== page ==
Smith declined to comment privately on Eisai’s handling of lecanemab trials consent forms. However, “Overall, it serves the company better to be as open and transparent as possible about all potential risks,” he said.
Smith also “must invest in understanding the frequency and nature of these risks so that doctors and patients have all the information they need to make important decisions about the use of this treatment in the future, should it be approved by the FDA.” Smith was among several scientists who reviewed the Florida case’s medical records and concluded that lecanemab was clearly related to the woman’s death.
Lecanemab, like many other experimental treatments for Alzheimer’s, targets beta amyloid, a protein found in clumps outside brain cells in people with the condition. While such protein deposits also occur in the brains of apparently healthy individuals, many neuroscientists say there is ample evidence to support the theory that certain types of beta amyloid trigger a process that kills brain cells, causing debilitating dementia and death.
Therefore, supporters of the so-called amyloid hypothesis were excited by the results of the recently completed phase 3 study of lecanemab, which included approximately 1800 people with early symptoms of Alzheimer’s. On average, those who received the antibody infusion had a 27% slower cognitive decline than those who received the placebo; this was the most beneficial response ever for an antiamyloid therapy.
But neurologists disagree on whether such a difference would be perceived by patients. And three key subsets of trials—people under 65, women, and people with duplicates. APOE4a gene variant that increases a person’s risk of developing Alzheimer’s – did not show a statistically significant benefit.
Still, multiple scientists said many Alzheimer’s patients would accept the potentially serious health risks of trying lecanemab, and the antibody caused less brain swelling and bleeding in the core trial than aducanumab and other amyloid-targeted drugs. The company also reported comparable death rates in the treatment and placebo groups during the baseline trial. However, it did not provide details on each death, angering some outside scientists.
Three clinical trial deaths reported in the media during the open-label extension attributed to lecanemab by some neurologists have raised concerns among Alzheimer’s specialists about the drug’s widely anticipated approval by the FDA. Some worry that the agency won’t be able to adequately review lecanemab, partly based on the controversial Aduhelm administration. Critics say the FDA has approved the expensive treatment despite doubts about its effectiveness. And yesterday, a US House of Representatives panel released a report stating that “the FDA’s review and approval of Aduhelm consisted of atypical procedures and deviated from the agency’s own guidance.” Among their findings was that “the FDA and Biogen improperly collaborated on a briefing paper for external consultants that the agency commissioned to review the antibody’s safety and efficacy.”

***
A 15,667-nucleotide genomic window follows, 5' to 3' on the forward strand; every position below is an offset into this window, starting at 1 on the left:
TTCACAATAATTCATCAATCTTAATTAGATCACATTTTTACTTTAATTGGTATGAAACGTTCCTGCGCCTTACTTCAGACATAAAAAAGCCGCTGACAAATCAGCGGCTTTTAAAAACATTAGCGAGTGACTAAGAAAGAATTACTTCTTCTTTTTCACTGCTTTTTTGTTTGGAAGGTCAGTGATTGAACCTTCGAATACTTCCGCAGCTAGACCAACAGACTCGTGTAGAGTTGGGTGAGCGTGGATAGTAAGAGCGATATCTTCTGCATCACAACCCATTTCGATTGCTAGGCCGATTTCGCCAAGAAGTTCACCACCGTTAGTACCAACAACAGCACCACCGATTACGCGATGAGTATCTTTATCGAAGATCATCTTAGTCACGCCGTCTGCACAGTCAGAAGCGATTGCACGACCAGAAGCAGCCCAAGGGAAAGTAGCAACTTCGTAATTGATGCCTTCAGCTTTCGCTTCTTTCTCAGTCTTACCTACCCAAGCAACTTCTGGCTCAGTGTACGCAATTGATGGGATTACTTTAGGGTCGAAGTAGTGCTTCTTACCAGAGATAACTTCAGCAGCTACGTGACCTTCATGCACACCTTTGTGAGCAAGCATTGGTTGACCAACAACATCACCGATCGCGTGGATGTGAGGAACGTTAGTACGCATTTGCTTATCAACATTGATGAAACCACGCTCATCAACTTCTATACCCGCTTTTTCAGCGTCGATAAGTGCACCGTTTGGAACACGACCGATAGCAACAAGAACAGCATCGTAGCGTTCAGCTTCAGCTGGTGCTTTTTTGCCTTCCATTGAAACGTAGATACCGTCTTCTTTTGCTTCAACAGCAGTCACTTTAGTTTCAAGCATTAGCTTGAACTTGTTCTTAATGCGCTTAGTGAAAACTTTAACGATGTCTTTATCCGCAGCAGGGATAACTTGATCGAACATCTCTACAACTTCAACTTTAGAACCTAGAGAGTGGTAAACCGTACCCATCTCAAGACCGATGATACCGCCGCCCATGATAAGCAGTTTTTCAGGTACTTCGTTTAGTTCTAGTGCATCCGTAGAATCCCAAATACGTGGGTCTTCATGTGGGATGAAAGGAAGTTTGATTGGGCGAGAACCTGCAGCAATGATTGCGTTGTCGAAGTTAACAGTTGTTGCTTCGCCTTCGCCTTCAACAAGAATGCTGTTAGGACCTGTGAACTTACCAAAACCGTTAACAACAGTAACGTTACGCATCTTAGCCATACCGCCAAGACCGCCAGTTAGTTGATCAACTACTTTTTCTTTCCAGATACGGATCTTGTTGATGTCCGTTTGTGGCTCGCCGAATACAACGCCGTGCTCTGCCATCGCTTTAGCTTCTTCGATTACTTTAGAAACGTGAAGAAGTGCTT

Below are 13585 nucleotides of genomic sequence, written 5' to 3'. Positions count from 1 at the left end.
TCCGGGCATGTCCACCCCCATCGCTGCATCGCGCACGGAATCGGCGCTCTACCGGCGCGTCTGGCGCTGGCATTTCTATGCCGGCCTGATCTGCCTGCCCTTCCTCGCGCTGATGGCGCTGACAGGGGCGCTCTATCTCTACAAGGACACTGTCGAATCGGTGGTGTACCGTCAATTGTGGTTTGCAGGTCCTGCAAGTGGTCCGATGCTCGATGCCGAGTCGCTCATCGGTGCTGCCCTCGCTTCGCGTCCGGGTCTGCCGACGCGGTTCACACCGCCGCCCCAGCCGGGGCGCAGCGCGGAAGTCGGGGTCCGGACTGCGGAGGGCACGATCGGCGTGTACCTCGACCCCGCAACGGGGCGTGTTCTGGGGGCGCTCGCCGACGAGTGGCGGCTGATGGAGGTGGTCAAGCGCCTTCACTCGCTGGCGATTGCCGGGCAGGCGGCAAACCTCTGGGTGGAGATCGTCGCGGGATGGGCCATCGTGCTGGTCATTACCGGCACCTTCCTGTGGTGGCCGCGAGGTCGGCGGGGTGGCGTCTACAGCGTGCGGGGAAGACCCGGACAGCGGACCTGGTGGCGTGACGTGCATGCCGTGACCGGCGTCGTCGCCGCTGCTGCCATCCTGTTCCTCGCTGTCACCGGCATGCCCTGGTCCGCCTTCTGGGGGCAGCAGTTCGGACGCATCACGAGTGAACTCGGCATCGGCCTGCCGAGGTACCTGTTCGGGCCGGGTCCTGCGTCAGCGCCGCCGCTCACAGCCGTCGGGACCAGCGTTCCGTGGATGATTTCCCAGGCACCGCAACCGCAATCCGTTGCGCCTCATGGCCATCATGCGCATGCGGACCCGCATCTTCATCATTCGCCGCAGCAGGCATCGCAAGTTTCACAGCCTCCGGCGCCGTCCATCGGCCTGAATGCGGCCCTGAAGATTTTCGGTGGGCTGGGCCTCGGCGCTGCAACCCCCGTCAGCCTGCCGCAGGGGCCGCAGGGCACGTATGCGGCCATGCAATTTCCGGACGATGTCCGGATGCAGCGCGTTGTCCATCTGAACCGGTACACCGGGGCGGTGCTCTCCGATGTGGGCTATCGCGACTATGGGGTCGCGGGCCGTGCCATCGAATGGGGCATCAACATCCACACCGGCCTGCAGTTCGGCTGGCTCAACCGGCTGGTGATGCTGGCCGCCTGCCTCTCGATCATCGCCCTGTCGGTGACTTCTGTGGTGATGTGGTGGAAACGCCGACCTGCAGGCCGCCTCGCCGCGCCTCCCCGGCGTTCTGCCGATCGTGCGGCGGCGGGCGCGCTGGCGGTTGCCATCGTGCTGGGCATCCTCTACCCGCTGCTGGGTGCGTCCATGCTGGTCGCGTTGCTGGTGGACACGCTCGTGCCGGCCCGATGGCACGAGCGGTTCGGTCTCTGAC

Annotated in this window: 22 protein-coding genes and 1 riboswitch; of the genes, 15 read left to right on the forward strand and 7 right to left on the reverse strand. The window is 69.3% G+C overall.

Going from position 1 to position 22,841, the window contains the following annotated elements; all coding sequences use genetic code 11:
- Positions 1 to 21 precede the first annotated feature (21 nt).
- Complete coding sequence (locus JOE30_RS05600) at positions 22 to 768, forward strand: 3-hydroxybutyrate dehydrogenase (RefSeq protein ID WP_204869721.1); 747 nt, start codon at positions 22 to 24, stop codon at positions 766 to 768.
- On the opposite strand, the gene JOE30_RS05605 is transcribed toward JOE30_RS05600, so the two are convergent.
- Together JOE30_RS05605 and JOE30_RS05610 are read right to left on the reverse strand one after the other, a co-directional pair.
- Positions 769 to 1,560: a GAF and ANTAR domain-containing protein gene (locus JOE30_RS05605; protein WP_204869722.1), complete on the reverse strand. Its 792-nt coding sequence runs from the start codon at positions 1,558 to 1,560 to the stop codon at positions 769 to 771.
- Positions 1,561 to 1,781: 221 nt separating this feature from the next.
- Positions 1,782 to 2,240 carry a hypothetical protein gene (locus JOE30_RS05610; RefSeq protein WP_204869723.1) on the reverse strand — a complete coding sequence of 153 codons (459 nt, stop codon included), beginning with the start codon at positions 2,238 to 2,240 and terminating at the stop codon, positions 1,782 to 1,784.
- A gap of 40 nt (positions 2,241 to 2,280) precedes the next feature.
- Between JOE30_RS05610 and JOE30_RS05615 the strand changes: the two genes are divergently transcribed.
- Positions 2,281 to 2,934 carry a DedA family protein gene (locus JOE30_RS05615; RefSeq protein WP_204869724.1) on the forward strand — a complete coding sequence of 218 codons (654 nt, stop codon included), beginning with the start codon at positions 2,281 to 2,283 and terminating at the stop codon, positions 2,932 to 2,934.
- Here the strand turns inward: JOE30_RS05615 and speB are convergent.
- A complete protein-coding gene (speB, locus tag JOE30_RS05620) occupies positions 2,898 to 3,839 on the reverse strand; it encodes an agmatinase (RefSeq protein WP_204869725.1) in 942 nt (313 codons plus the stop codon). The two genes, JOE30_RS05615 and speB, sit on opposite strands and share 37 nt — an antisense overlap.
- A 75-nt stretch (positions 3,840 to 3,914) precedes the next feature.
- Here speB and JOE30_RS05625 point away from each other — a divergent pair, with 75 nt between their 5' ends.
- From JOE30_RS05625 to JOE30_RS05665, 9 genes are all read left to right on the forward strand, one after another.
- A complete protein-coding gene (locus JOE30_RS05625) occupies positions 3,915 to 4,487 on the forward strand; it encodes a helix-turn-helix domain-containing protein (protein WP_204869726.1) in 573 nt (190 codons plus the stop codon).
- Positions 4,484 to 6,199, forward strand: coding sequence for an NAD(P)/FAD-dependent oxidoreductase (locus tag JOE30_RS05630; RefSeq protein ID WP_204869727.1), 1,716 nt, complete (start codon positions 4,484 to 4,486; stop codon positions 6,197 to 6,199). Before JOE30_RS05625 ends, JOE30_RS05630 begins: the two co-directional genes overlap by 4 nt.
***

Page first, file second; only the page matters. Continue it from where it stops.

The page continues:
Jason Karlawish, co-director of the Penn Memory Center at the University of Pennsylvania, justifies the enthusiasm surrounding lecanemab. But Karlawish says most of her colleagues won’t prescribe antibodies to people on blood thinners.
Sam Gandy, a neurologist and neuroscientist at the Icahn School of Medicine at Mount Sinai, is also concerned for people with cerebral amyloid angiopathy (CAA), a condition common in Alzheimer’s patients, in which amyloid replaces the blood vessel lining. He notes that doctors in areas far from major medical centers will face difficult challenges in diagnosing CAA in potential lecanemab recipients. This makes brain swelling and bleeding more likely in combination with antiamyloid drugs such as lecanemab, adding to the risks of using blood thinners with the antibody.
Even if the FDA approves lecanemab, it may add conditions to its use. For example, in addition to requiring a black box warning label, the agency may require lecanemab to be registered in the FDA’s Risk Assessment and Reduction Strategies (REMS) program for drugs with “serious safety concerns.” REMS may require physicians prescribing a new drug to closely monitor and report side effects to the FDA, if any, to administer the drug in qualified healthcare settings, and to train physicians in how to test patients for conditions (such as CAA in this case). This can increase the likelihood of dangerous side effects.
Karlawish says REMS can help ensure that “a drug that I consider broadly considered risky is used as safely as possible.” He adds that “the FDA needs to do its job,” and set up an expert advisory panel to weigh what features the REMS designation should include, including guidance on whether concomitant use of blood thinners with lecanemab should get a black box warning — often a risk of death.
Gandy agrees that the agency should consider the need for a black box warning that could include any class of drugs (such as anticoagulants, tPA, and antiplatelet therapies) that could cause or increase the risk of brain hemorrhage. He also favors genetic testing to make sure potential lecanemab recipients know their condition. APOE4 situation. In the completed core phase of the lecanemab trial, participants carrying at least one copy of the gene variant experienced a much higher rate of brain swelling and bleeding.
Eisai said he considered all serious side effects when evaluating the safety of lecanemab. did not answer questions Science whether to include warnings on the product label or to include in the REMS program if the drug is approved by the FDA.
Supported by this story Science Investigative Reporting Fund.